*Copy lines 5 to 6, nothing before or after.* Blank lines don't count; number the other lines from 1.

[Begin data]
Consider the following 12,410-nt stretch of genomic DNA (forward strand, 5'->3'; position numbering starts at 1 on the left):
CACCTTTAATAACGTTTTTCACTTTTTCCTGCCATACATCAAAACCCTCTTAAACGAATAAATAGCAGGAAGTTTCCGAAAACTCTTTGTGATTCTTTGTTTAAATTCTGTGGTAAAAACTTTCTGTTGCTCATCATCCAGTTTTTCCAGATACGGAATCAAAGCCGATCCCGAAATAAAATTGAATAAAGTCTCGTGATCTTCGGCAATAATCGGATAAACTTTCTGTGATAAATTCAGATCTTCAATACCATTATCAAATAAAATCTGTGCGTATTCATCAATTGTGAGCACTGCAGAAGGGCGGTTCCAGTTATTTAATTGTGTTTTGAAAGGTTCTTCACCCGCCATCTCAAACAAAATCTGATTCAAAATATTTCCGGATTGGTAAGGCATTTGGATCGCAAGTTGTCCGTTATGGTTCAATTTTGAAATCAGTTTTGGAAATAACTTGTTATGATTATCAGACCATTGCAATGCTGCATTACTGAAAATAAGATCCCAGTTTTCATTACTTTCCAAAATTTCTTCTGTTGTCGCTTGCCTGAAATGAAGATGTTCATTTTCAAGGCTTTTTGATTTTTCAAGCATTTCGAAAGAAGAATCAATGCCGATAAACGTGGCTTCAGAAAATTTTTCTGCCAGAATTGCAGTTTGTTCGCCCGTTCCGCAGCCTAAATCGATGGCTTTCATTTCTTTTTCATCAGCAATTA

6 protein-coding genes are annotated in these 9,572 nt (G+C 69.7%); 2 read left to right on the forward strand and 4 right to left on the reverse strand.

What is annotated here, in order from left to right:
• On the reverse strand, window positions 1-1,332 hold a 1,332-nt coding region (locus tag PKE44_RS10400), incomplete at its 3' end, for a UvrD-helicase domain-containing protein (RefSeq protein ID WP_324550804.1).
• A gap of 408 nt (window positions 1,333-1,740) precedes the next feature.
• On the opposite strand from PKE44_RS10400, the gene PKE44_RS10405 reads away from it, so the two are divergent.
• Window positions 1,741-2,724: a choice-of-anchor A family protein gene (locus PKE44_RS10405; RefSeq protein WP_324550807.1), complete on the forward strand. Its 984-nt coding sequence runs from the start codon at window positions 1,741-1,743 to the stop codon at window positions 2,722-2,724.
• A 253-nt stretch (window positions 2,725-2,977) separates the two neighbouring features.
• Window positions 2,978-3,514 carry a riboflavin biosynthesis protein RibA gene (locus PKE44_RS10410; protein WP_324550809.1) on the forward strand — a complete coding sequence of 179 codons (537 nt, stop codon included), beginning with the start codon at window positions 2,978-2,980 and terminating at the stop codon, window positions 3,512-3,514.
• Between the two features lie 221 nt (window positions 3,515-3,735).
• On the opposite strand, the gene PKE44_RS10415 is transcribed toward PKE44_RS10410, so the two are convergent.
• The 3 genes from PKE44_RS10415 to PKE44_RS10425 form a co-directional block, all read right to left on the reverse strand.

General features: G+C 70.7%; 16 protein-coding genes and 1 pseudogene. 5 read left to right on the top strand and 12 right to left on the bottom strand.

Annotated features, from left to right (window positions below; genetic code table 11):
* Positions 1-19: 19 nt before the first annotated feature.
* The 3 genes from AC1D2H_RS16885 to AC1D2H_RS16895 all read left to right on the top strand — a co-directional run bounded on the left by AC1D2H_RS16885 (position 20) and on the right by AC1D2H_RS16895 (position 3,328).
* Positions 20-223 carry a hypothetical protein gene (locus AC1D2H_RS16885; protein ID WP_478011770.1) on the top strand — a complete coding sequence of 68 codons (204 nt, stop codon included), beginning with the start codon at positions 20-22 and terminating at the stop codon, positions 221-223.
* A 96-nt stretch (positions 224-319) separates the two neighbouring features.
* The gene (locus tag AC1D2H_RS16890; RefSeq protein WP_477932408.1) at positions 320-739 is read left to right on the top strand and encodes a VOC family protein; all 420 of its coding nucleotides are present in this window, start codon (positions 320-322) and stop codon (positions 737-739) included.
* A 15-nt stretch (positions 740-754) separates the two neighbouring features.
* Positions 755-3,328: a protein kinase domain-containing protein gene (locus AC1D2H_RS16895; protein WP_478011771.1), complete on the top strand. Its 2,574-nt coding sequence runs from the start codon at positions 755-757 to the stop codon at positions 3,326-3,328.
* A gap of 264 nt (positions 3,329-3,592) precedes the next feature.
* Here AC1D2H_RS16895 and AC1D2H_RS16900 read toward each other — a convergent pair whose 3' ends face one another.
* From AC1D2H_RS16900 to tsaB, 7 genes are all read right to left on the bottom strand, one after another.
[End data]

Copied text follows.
• On the reverse strand, window positions 1-1,332 hold a 1,332-nt coding region (locus tag PKE44_RS10400), incomplete at its 3' end, for a UvrD-helicase domain-containing protein (RefSeq protein ID WP_324550804.1).
• A gap of 408 nt (window positions 1,333-1,740) precedes the next feature.